Study Subjects

The study included all the patients above the age of 15 years, who were clinically diagnosed to be suffering from tetanus. Details of the demographic data, clinical presentations, management, related complications, duration of the hospital stay, the pre-existing conditions and the outcome were obtained from the medical records and they were entered in a questionnaire before their analysis.

Statistical Analysis

The statistical analysis was performed by using the EPI INFO software package 6.04 version and SPSS, version 16.0. The percentages were calculated for the various parameters which were under study and the Chi square test was applied to test the significance.


The Demographic Profile

A total of 512 patients were treated during the study period of January 2001 to December 2010. 375 (73.2%) patients were above 40 years of age [Table/Fig-1]. 379 (74%) were males and 133 (26%) were females, with a male to female ratio of 2.8: 1. Their ages ranged from 15 to 81 years, with a mean and a standard deviation respectively of 47.7 and 15.0 years. On an average, about 50 patients per year, got admitted over the past one decade (range-68-39 patients). [Table/Fig-2] shows the outcome trend (which survived versus the dead) over the past decade, which was not statistically significant.

Outcome of tetanus patients admitted over ten year period

Age wise distribution of the tetanus patients

Age group (years)NumberPercentage
≥ 6013827.0

Portals of the Entry and the Type of Injury

Acute injuries like pricks, puncture wounds and lacerations were the most common portals of entry in 245 (47.9%) cases and a history of a previous wound was present in 75 (14.6%) patients. The other portals of entry included road traffic accidents (RTA), bites, burns, fissures of the foot and post surgical wounds. The portals of entry were not identified in 111 (21.7%) patients. The most common anatomical site of the injury was the lower limb ie. in 306 (59.8 %) patients [Table/Fig-3].

Portals of Entry

Risk FactorsNumber of PatientsPercentage
Acute Injury24547.9
History of Wound7514.6
Fissure Foot326.2
Road Traffic Accident(RTA)265.1
Surgical Procedure71.4

Clinical Profile

All the 512 patients had generalized tetanus. About 40% of the patients who survived, stayed in the hospital for over 20 days or more [Table/Fig-4]. The most common presenting symptoms were trismus -490 (95.7%), neck stiffness- 457 (89.3%), body spasms and stiffness -374(73%) and dysphagia -199 (38.9%) [Table/Fig-5].

Duration of hospital stay of tetanus patients who survived (N=295)

Duration of stay (in days)NumberPercentage
≥ 2011840.0

Presenting complaints of tetanus patients

Presenting ComplaintNumber of PatientsPercentage
Neck Stiffness45789.3
Body Spasm/Rigidity37473.0
Body Pain469.0

Urinary retention, headache, cough


All the patients were managed with the tetanus toxoid (0.5ml I.M.), human tetanus immunoglobulin (3000IUIM), antibiotic therapy (penicillin and metronidazole) and muscle relaxants (diazepam or methocarbamol), depending on the severity, wound care and throat suction with oxygen through a mask, whenever it was required. Supportive therapy such as fluids and calorie intake, prevention of gastric ulcers and prevention of bed sores were provided to all the patients. For some periods between 2001 to 2005, in the absence of the availability of the human tetanus immunoglobulin, the anti- tetanus serum (ATS) after the test dose, was used.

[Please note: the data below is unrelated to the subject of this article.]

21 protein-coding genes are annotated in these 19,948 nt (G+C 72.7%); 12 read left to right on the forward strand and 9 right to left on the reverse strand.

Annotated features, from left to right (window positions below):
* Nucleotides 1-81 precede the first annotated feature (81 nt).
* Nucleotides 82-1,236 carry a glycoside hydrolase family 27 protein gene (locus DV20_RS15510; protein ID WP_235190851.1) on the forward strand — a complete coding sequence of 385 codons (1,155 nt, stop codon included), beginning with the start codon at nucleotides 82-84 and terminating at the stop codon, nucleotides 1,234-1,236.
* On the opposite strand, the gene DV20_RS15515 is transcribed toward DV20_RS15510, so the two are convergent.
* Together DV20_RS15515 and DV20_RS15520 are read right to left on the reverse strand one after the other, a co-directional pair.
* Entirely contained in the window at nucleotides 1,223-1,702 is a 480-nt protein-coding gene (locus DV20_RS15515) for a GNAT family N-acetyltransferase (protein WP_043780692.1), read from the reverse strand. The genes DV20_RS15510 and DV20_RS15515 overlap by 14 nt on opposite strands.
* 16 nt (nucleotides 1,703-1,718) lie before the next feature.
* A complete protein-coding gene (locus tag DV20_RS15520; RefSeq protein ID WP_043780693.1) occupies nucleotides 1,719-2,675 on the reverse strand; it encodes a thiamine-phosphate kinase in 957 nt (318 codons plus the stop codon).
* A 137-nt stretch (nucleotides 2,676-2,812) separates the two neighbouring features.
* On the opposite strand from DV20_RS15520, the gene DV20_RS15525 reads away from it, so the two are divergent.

Of the total 512 patients, 296 (57.8%) survived, 21 (4.1%) patients were DAMA (Discharged Against Medical Advice) and 5 (1%) patients were referred. The case fatality rate was 42.2%. Of the 375 people who were above the age of 40 years, 181(42.3%) died and out of the 137 patients below the age of 40 years, 35 (25.5%) died. There was a statistically significant relationship with respect to the age and outcomes (survival and death) [Table/Fig-6].

Distribution of tetanus patient’s outcome according to various parameters

VariablesOutcome of treatmentX2 ValueP-value
Survive (N/%)Dead (N/%)
Age (years) (n=512)
<40102 (74.5)35 (25.5)21.2360.000*
≥ 40194 (51.7)181 (48.3)
Sex (n=512)
Male222 (58.6)157 (41.4)0.3480.555
Female74 (55.6)59 (44.4)
Incubation period (days)(n=466)
< 726 (43.3)34 (56.7)3.490.062
≥ 7296 (72.9)110 (27.1)
Complications (n=496)
Yes12 (5.5)207 (94.5)4.4530.000*
No276 (99.6)01 (0.4)
Pre-existing condition (n=463)
Yes08 (42.1)11 (57.9)2.4560.117
No267 (60.1)177 (39.9)
Place of residence (n=512)
Urban25 (65.8)13 (34.2)1.070.301
Rural271 (57.2)203 (42.8)

P value <0.05 is statistically significant at df=1

Data not available for all subjects


Tetanus is still prevalent in the developing world with a significantly high morbidity and mortality, despite the availability of an effective vaccine. Of the total 512 cases which were studied in the 10 year period between 2001 to 2010, 379 (74%) were males and 133 (26%) were females. The male pre-ponderance in this study was in accordance with the findings of other Indian studies [8,10,11] and with that of other studies which were done in the developing world [1217]. This can be explained by the fact that men spend more time in farming activities and other field work and that hence they are more likely to be exposed to the Clostridium tetani spores which are ubiquitous in the soil and that the females are protected against tetanus by the TT immunization which is given during the antenatal period. About 474 (92.5%) patients were from the rural areas as compared to 38 (7.4%) patients from the urban areas, which reflected the high risk population in terms of the occupational and the general propensity to the risk of injury due to the poor environmental conditions. In the present study, 375 (73.2%) patients were above the age of 40 years and 137(26.7%) patients were below the age of 40 years, which was in sound agreement with the findings of the studies which were done in Malaysia and Bangladesh [13,17]. This could be attributed to a low immunity against tetanus, as they would have never received the vaccination. This observation was also consistent with a population based serologic survey which was done in the United States of America, which showed that the prevalence in Americans of the protective levels of the tetanus antibody declined rapidly, starting at the age of 40 years and that most cases of tetanus occurred in persons of the older age groups [1,7]. The present study also showed that the mortality was more in people who were above 40 years, which was in agreement with the findings of a study which was done by Chalya et al. [12].